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April 23rd, 2010 | Author:

I’ve written before about the friends that I’ve made here – and it seems like every time I turn around I have another story that exemplifies that wonderful group that we’ve found ourselves a part of.

Another case in point:  two days before TheKidlet’s birthday party, DaHubby and I realized that, because of various reasons, she had TWO kids (out of six invitees) say yes, they were coming.   This, after having to cancel the original date because she had the stomach flu.

We had opted for a party at Michael’s craft store and I was saddened for her that there would just be the three of them.  AND…. three 9 year olds?  An odd number of girls is a Recipe for Disaster.  I talked to my bestie, CK, about it and she simply said “You know what to do.  Activate the phone tree.”

I texted GH, CC, and JO – and within four minutes, LITERALLY, she had five additional children coming to her party.  They had a ball, TheKidlet was thrilled, and I called birthday party number nine a success.  Consider me moved to tears repeatedly by these women.

As an aside, I highly recommend Michael’s for parties.  Not expensive, they do everything, and it’s all over in three hours.

After the party, it was Game Night at GH’s house.  There were new people there, out of town guests.  Our kids …. all upstairs playing, the new kid decided to either hit or kick each child present at least once.  The five year old was hit in the face with a shoe.

Our kids?  Locked him in the bathroom.  Now, of course I don’t condone vigilantism in any form, and they have all been reminded that getting an adult is the proper course of action …. but really, when the kids aren’t around, there are high-fives among the adults for the fact that our kids all worked together to take care of a problem.  And warm fuzzies that we know our kids all have each others’ backs.

And lastly, a rant:  we get together for breakfast on Fridays when we can.  We have a favorite restaurant, a favorite waitress, we each have our favorite meals.   This morning, we met for breakfast:  CK, GH, KSC, and myself.  A rare treat these days with my new work schedules, but we made it happen.  Talk this morning was tame, comparatively speaking.  We noticed early on that there were kids behind us and that probably tempered our conversation, however subconsciously.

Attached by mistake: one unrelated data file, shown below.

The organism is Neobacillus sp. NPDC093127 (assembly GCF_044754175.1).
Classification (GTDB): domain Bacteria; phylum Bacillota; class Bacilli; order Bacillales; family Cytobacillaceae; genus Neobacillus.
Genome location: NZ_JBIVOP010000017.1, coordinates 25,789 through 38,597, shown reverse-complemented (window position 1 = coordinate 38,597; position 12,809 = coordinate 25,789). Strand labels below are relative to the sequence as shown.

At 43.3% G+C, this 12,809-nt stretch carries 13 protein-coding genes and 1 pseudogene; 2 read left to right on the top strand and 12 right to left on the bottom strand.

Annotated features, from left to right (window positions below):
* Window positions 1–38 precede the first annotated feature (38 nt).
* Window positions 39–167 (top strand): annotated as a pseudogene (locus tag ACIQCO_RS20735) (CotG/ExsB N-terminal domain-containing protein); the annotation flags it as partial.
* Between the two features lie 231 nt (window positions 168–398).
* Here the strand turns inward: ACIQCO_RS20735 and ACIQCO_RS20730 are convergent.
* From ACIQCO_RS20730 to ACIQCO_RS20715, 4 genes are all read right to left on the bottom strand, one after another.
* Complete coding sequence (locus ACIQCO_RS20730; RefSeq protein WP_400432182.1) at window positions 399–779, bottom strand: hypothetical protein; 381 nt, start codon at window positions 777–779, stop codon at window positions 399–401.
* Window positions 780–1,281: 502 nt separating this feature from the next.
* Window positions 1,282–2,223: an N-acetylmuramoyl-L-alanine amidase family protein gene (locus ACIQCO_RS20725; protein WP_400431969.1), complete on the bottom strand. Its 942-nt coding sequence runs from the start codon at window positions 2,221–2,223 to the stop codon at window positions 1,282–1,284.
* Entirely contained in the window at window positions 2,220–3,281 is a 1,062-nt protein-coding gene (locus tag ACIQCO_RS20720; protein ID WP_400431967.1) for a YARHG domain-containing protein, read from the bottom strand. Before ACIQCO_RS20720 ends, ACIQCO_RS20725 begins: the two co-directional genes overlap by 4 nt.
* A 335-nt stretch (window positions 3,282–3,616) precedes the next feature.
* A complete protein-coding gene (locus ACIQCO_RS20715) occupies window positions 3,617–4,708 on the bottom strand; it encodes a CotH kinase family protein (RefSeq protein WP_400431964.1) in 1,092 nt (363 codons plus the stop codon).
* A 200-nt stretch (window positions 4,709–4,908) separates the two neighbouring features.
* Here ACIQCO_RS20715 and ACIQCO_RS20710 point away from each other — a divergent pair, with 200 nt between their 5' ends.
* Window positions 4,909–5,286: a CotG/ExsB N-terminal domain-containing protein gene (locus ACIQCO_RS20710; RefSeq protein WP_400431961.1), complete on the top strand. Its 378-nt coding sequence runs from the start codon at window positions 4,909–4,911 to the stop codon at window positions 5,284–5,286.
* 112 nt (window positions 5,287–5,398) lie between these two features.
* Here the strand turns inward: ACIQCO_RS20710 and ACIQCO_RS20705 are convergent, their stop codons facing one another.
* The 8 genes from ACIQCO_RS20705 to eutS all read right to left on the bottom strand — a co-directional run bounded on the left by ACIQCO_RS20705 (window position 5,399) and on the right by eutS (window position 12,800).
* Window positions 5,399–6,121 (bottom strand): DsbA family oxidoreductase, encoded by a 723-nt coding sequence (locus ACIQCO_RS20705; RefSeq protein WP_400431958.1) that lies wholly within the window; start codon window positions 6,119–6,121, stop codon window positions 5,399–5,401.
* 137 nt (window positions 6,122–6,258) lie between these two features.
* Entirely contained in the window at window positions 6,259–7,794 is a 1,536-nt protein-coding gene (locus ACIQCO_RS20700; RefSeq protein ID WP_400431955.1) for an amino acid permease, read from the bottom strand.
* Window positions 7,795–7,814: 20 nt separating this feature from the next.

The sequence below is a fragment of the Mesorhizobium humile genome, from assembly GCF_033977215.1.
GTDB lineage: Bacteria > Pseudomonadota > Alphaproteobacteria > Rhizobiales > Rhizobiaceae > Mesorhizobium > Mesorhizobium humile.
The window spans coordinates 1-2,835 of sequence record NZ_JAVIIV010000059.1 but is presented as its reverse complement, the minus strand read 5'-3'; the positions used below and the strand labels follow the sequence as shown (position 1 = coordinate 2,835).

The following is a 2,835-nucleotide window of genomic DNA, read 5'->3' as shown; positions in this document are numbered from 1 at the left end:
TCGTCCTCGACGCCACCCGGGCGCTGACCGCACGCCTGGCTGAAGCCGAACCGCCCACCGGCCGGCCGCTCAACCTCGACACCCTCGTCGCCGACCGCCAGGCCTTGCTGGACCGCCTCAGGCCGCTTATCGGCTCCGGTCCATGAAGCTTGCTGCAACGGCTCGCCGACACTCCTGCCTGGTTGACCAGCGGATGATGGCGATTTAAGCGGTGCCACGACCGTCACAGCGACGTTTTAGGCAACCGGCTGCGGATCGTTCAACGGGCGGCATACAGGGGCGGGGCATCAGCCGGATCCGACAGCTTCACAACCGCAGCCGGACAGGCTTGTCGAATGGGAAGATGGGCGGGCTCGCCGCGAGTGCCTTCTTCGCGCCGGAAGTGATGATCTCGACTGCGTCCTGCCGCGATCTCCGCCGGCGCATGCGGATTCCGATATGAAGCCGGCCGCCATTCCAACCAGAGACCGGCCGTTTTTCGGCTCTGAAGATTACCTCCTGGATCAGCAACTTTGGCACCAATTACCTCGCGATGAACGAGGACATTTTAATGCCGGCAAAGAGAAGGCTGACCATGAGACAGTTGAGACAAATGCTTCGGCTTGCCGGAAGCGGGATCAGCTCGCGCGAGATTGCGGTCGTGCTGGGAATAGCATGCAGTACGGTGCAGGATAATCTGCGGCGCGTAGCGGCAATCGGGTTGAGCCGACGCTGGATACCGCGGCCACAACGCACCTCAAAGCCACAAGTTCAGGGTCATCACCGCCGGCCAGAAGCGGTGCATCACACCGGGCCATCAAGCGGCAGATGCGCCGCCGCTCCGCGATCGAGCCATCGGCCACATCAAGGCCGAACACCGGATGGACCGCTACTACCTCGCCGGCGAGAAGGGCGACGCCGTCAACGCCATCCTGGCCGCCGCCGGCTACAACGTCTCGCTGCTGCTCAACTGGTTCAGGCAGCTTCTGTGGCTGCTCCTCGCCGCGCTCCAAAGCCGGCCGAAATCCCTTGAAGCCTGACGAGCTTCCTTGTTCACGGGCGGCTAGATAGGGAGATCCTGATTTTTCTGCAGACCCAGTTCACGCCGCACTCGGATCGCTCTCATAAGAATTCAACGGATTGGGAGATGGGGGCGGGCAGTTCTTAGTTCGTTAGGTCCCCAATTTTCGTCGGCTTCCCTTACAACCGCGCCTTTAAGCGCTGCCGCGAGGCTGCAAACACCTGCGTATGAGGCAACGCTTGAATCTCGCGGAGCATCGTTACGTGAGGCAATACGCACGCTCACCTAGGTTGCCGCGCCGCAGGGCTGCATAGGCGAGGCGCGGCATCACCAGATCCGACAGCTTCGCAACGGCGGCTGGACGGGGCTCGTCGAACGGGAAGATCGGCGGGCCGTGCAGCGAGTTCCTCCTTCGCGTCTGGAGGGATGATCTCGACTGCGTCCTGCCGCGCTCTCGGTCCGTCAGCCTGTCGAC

GH has health problems, medical issues that are treated by a top team of doctors and that require medication.  She discussed the medications briefly at breakfast.  We walked outside when we were done, and there was a note on GH’s car.  This note basically said that her health issues are a result of the things that she says.  And then referred her to a church’s website.  WTF?!?  Who says something like that – something so judgmental and yet so cowardly?  I mean if you’re gonna sit in judgment, do it openly; don’t leave an anonymous note.   I sincerely hope that the entire congregation of this church isn’t as moronic as this person, or there’s a group of people who are cranky from trying to live up to an unattainable ideal of perfection.  Sigh.  This is why I don’t belong to a church and have a dislike of organized religion.

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November 24th, 2008 | Author:

So TheKidlet goes through spurts of being curious about God and religion.  Which is normal, I suppose, but given that we don’t really participate in our religions of choice (DaHubby and TheKidlet are Jewish, I am not) sometimes we aren’t really sure what to say to her.

Like, why does WhatsHerName down the street go to church every week but we don’t go to temple every week? We’re slackers who like to sleep in on Saturdays, that’s why. And why doesn’t mommy go temple? Because Mommy isn’t Jewish. Well, what IS mommy?  Mommy is…. well, Mommy isn’t really anything.

Which of course leads to The Kidlet asking DaHubby, out of the blue – “Why isn’t Mommy anything?”  Once DaHubby picked himself up off of the floor, because his child asking why his wife is nothing strikes him as very fucking funny for some reason, he manages to ask her what she means.

“Well, she isn’t Jewish, and she isn’t Christian.  Why isn’t she anything?”

Out of the mouths of babes.  How do you balance wanting your child to have a good religious education (see above about slackers) and sincerely believing that organized religion is the root of all evil?  Is it possible to even balance such things?